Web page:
One of the hallmarks of ageing is muscle wasting that may be preceded by morphological changes, such as capillary rarefaction. Muscle-specific changes in morphology in early ageing may differ between locomotor and respiratory muscles. To investigate this, we compared capillarization, fiber type composition, fiber cross-sectional area (FCSA) and oxidative capacity of individual fibers of the soleus (n = 6/5 for 20- and 79 weeks, respectively), extensor digitorum longus (EDL: n = 3/3) and diaphragm (n = 7/5) muscles in 20- (mature) and 79-week-old (early ageing) CD-1 female mice. There was no significant loss of soleus and EDL mass. The FCSA was larger and the capillary density lower at 79 than 20 weeks in the diaphragm, while in the EDL the opposite was found (both p ≤ 0.002) with no significant ageing-related differences in the soleus. The heterogeneity in capillary spacing, which may negatively impact on muscle oxygenation, was highest in muscles from 20-week-old mice, irrespective of muscle (p ≤ 0.011). Succinate dehydrogenase activity, indicative of oxidative capacity, and capillary to fiber ratio did not significantly change with age in any muscle. At all ages, the capillary supply to a fiber was positively related to FCSA in each muscle. We conclude that despite previously reported early age-related reductions in specific tension in both locomotor and respiratory muscles, morphological changes show a muscle-specific pattern in early ageing CD-1 mice. Specifically, early ageing was associated with 1) diaphragm hypertrophy 2) and fiber atrophy in the EDL that was not accompanied by angiogenesis, capillary rarefaction or reductions in oxidative capacity.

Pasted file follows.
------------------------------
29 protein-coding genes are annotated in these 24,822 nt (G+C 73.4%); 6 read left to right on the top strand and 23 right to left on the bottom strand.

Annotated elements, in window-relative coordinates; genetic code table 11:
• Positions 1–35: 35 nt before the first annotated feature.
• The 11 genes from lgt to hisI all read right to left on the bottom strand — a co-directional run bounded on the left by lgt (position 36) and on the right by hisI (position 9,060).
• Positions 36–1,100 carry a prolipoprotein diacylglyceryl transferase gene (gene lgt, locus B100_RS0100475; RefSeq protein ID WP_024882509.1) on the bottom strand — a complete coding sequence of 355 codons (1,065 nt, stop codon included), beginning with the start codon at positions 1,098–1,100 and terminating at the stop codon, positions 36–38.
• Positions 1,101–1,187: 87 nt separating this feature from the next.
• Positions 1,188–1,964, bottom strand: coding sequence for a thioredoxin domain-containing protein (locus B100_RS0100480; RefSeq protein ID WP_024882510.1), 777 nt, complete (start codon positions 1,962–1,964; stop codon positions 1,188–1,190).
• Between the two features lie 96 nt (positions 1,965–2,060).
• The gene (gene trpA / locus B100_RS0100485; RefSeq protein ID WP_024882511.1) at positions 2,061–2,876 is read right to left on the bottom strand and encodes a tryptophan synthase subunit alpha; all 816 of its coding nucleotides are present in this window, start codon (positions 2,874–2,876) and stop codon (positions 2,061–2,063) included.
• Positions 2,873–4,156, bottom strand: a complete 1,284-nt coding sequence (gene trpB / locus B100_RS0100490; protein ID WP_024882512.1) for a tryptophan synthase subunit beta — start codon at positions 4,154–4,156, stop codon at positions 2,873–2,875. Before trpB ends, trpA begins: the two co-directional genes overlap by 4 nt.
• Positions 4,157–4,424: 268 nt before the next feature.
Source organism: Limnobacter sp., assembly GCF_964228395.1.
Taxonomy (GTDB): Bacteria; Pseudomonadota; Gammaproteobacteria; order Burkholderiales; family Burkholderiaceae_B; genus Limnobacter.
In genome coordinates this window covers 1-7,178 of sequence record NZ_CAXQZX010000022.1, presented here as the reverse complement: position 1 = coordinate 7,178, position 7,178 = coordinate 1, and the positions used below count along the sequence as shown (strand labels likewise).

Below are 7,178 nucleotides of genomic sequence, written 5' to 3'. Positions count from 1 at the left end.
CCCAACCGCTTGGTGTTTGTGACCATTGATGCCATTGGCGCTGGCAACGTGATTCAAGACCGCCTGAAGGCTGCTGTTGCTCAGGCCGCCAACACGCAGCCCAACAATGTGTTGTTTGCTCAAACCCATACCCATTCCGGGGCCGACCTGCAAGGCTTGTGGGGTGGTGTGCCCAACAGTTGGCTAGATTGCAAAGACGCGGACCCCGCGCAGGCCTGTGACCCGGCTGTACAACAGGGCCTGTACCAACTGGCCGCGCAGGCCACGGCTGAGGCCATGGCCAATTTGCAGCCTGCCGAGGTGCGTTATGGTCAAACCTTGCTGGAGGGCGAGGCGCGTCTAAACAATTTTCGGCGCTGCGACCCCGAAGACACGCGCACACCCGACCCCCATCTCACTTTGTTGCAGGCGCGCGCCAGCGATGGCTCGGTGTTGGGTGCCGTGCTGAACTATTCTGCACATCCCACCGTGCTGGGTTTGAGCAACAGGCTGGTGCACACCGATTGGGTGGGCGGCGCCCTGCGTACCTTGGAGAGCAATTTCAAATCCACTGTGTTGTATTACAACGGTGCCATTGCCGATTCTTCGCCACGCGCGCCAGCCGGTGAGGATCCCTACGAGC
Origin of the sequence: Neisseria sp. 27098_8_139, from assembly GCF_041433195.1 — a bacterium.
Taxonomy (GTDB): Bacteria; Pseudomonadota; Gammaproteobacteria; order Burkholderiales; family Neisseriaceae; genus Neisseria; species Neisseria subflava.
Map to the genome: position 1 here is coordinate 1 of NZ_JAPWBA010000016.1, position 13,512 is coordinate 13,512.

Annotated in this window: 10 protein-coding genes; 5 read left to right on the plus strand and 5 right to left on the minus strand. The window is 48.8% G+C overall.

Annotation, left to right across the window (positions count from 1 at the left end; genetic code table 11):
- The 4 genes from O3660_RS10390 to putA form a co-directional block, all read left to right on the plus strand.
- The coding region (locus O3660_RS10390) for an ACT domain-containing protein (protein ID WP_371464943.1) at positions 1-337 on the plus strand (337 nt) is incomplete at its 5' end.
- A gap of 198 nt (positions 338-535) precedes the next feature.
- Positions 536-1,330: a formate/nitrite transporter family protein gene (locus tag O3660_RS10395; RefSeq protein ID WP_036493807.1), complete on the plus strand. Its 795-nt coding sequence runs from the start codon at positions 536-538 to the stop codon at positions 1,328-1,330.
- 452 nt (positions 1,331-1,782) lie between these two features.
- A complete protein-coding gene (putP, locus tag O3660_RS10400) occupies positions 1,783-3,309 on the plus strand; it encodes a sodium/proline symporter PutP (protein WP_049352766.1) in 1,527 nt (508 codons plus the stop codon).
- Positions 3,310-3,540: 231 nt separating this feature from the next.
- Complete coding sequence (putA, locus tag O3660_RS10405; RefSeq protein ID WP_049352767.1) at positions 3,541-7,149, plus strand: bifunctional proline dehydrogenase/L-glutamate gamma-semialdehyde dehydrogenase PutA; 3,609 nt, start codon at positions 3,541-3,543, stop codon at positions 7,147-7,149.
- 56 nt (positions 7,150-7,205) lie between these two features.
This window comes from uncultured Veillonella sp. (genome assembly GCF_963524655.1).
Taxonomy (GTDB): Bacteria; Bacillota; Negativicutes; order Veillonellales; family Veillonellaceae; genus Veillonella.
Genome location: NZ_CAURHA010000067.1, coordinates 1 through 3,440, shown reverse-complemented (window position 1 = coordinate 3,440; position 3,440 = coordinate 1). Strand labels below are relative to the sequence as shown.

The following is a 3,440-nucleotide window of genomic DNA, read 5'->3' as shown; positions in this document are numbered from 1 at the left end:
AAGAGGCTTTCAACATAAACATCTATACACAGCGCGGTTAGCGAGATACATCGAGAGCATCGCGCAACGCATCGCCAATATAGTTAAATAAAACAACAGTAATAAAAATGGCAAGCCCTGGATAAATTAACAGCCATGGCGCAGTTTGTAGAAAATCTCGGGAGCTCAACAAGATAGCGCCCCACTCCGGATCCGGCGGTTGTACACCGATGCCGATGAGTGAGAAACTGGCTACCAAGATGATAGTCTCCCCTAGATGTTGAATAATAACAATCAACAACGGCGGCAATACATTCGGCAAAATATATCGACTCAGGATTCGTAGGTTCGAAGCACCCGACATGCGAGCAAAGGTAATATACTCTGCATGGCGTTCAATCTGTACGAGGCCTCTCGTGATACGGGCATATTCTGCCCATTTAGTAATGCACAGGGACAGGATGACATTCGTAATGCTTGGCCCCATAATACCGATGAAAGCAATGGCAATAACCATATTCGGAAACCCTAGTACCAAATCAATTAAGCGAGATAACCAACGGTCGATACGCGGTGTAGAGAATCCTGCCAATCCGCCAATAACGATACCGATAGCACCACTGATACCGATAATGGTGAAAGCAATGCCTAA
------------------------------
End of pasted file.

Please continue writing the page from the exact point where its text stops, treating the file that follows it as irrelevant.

|Early online date||7 Aug 2019|
|Publication status||Published - 1 Oct 2019|
Bibliographical noteNOTICE: this is the author’s version of a work that was accepted for publication in Experimental Gerontology. Changes resulting from the publishing process, such as peer review, editing, corrections, structural formatting, and other quality control mechanisms may not be reflected in this document. Changes may have been made to this work since it was submitted for publication. A definitive version was subsequently published in Experimental Gerontology, [125, (2019)] DOI: 10.1016/j.exger.2019.110684
© 2019, Elsevier. Licensed under the Creative Commons Attribution-NonCommercial-NoDerivatives 4.0 International http://creativecommons.org/licenses/by-nc-nd/4.0/10.1016/j.exger.2019.110684
- Oxidative capacity
- Skeletal muscle